Azerbaijani Protests Led Through Social Media

by Laura VanVliet    /  January 24, 2012  / No comments

  1. Emin Milli and Adnan Hajizada
  2. Bloggers and Index on Censorship press freedom award nominees Emin Milli and Adnan Hajizada were critical of the government on- and offline. On June 28, 2009 they uploaded a satirical video. Less than a month later, they were assaulted in a restaurant and arrested for “hooliganism.” They were released in November 2010.

In 2011 a Facebook campaign known as the Great People’s Movement was launched for activists in Azerbaijan. With accounts on YouTube, Twitter, and an official website, the Great People’s Movement has reached over 1,000 users who claim to be registered for protests in 2012, and a reported 40,000 users who have shared material. The movement’s goal is to organize social activism online and garner participants for public protests on March 11. The date is significant as the anniversary of 2011 protests known as the Great People’s Day.

  1. Mounting Tension
  2. 2005 March: Unsolved murder of Monitor editor Elmar Huseynov
  3. 2009 January: Azerbaijan broadcasting no longer includes international news sources: BBC, Voice of America, and Radio Free Europe/Radio Liberty, et al.
  4. 2010 September 7-9: Nine leading press freedom organizations form International Partnership Group for Azerbaijan; publishes “Free Expression Under Attack: Azerbaijan’s Deteriorating Media Environment” in October.
  5. 2010 November: Parliamentary elections suspected of fraud.
  6. 2011 March, April: Arab Spring; Protests also in Azerbaijan.
  7. 2011 March 11: Great People’s Day – Protesting in Baku launched through Facebook.
  8. 2011 November 23: Unsolved murder of editor Rafiq Tagi, previously imprisoned throughout 2007.
  1. Dissidents and Trumped Up Charges
  2. Eynulla Fatullayev (April 2007 – May 2011): Release credited to pressure from international organizations.
  3. Emin Milli and Adnan Hajizada (July 2009 – Nov. 2010): Bloggers, activists; conditionally released.
  4. Jabbar Savalan (Feb. 5, 2011 – Dec. 27, 2011): 20-y.o. blogger charged with drug possession; arrested after his Facebook called for protest. Charged with a 30-month sentence, but granted early pardon.
  5. Bakhtiyar Hajivev (March 4, 2011 – present): Charged January 2011 with evading military service after posting critical videos. Arrested after it was known he helped organize the Great People’s Day protest.
  6. Avaz Zeynalli (October 28, 2011 – present): independent daily editor-in-chief charged with bribery and extortion, charges filed by parliament member.

Last year the Great People’s Day was met with several arrests as protesters assembled in the capital and called for the release of fellow activists, some of whom were arrested for helping to organize the day’s protests. Their arrests, among many others in recent years, have drawn criticism from Amnesty International, the European Union, and several leading press freedom organizations.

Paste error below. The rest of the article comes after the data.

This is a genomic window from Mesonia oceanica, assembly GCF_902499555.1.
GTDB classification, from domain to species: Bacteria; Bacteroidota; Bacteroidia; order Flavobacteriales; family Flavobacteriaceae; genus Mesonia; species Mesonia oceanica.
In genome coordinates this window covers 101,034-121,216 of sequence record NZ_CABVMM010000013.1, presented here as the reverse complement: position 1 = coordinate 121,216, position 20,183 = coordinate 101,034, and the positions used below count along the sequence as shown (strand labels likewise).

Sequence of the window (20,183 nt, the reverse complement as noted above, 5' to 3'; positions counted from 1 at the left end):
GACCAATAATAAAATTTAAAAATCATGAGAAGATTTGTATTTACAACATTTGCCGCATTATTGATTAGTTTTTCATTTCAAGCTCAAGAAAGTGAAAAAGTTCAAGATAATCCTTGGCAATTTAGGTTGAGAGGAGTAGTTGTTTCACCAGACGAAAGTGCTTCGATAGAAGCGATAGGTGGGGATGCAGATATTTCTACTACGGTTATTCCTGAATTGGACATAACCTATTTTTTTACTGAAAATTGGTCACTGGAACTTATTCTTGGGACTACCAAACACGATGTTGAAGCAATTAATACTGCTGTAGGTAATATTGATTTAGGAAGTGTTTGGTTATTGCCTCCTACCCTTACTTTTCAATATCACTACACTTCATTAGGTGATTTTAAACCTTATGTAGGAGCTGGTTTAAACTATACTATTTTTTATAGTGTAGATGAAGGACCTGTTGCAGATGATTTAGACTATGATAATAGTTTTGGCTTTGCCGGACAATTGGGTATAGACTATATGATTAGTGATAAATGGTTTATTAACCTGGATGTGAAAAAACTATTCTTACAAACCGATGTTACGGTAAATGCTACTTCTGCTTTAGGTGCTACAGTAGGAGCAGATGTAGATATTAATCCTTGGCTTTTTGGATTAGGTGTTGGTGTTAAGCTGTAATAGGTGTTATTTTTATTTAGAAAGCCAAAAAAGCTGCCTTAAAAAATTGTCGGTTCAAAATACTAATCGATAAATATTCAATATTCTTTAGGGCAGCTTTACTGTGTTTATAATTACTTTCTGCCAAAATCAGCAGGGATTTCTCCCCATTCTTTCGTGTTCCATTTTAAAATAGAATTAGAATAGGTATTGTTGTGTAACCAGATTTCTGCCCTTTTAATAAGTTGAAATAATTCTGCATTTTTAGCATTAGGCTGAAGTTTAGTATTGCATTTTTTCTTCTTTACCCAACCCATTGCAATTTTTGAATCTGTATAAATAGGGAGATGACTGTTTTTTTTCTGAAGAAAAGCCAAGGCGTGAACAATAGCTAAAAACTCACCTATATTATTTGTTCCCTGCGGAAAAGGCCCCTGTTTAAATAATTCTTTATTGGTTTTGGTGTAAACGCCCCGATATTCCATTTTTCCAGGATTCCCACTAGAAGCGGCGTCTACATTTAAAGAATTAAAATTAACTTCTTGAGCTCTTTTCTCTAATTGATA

The Great People’s Movement was founded by exiled journalist, social media activist, and blogger Elnur Majidli. Majidli has been living in France since he was charged for “inciting national, ethnic, or religious hatred” in April for the groups he organized on Facebook. Besides being a platform for organizing protests, his groups call for freedom from dictatorship, corruption, and tyranny, and for the release of political prisoners. Because of Majidli’s online activity the Ministry of Security has set-up a special Facebook team to monitor web activists. Members of Majidli’s family have also been blacklisted. If he returns to Azerbaijan he could face 12 years’ imprisonment. Majidli is one of many online activists who have faced arrest in Azerbaijan.

Fellow supporter of the Great People’s Movement, Bakhtiyar Hajivev, was sentenced to two years’ imprisonment on March 4 – a week before the Great People’s Day protests – on the trumped up charge of evading military service. Several other Azerbaijani activists have also been arrested near the time of political demonstrations on false and unrelated charges, such as drug possession.

This was the case for investigative journalist Eynulla Fatullayev, who was harassed for years before his first arrest in April 2007 for defamation. This was shortly followed by charges in October 2007 for terrorism, inciting racial and ethnic hatred, and tax evasion. He was also charged with drug possession in December 2009. All charges were contested by the European Court of Human Rights and are widely believed to be politically motivated.

Fatullayev was finally released from prison on May 26, 2011. He credited his release to attention from international organizations such as Radio Free Europe/Radio Liberty’s Azerbaijan Service Radio Azadliq.

Azerbaijan currently ranks at 152 out of 178 on the press freedom index. In 2003 the country was ranked at 113. Many citizens are afraid to report on government corruption under the continued regime of President Ilham Aliyev, who took office in 2003 and has been named a “predator of press freedom” by Reporters Without Borders.

Azerbaijan’s opposition party has remarked that the planned demonstrations of the Great People’s Movement are necessary in the light of the nation’s repressive political environment. Meanwhile, the Great People’s Movement “calls on the citizens of the world to take part in bringing freedom to Azerbaijan… and to create a dialogue among people who share the same vision. This is not simply an issue in Azerbaijan, it should be a concept that unites all the citizens of the world.”

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